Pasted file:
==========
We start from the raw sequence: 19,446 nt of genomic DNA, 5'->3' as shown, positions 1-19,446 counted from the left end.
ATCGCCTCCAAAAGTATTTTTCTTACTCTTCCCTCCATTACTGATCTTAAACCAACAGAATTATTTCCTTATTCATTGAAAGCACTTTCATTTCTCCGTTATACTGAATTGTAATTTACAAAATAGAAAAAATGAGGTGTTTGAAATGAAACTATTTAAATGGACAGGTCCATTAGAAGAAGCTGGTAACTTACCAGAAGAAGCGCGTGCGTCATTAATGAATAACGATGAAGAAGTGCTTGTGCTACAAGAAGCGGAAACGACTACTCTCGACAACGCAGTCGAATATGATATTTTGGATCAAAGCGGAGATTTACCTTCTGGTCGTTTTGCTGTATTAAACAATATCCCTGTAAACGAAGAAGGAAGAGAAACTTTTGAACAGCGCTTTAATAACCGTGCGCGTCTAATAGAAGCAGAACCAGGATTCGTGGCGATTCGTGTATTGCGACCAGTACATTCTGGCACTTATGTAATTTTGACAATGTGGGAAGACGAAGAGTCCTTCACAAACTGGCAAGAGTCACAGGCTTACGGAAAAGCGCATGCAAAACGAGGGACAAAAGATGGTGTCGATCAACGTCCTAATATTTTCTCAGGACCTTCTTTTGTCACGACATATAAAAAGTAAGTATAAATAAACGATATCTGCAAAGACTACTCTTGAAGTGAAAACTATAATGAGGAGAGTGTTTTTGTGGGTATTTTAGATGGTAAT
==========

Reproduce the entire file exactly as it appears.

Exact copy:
We start from the raw sequence: 19,446 nt of genomic DNA, 5'->3' as shown, positions 1-19,446 counted from the left end.
ATCGCCTCCAAAAGTATTTTTCTTACTCTTCCCTCCATTACTGATCTTAAACCAACAGAATTATTTCCTTATTCATTGAAAGCACTTTCATTTCTCCGTTATACTGAATTGTAATTTACAAAATAGAAAAAATGAGGTGTTTGAAATGAAACTATTTAAATGGACAGGTCCATTAGAAGAAGCTGGTAACTTACCAGAAGAAGCGCGTGCGTCATTAATGAATAACGATGAAGAAGTGCTTGTGCTACAAGAAGCGGAAACGACTACTCTCGACAACGCAGTCGAATATGATATTTTGGATCAAAGCGGAGATTTACCTTCTGGTCGTTTTGCTGTATTAAACAATATCCCTGTAAACGAAGAAGGAAGAGAAACTTTTGAACAGCGCTTTAATAACCGTGCGCGTCTAATAGAAGCAGAACCAGGATTCGTGGCGATTCGTGTATTGCGACCAGTACATTCTGGCACTTATGTAATTTTGACAATGTGGGAAGACGAAGAGTCCTTCACAAACTGGCAAGAGTCACAGGCTTACGGAAAAGCGCATGCAAAACGAGGGACAAAAGATGGTGTCGATCAACGTCCTAATATTTTCTCAGGACCTTCTTTTGTCACGACATATAAAAAGTAAGTATAAATAAACGATATCTGCAAAGACTACTCTTGAAGTGAAAACTATAATGAGGAGAGTGTTTTTGTGGGTATTTTAGATGGTAAT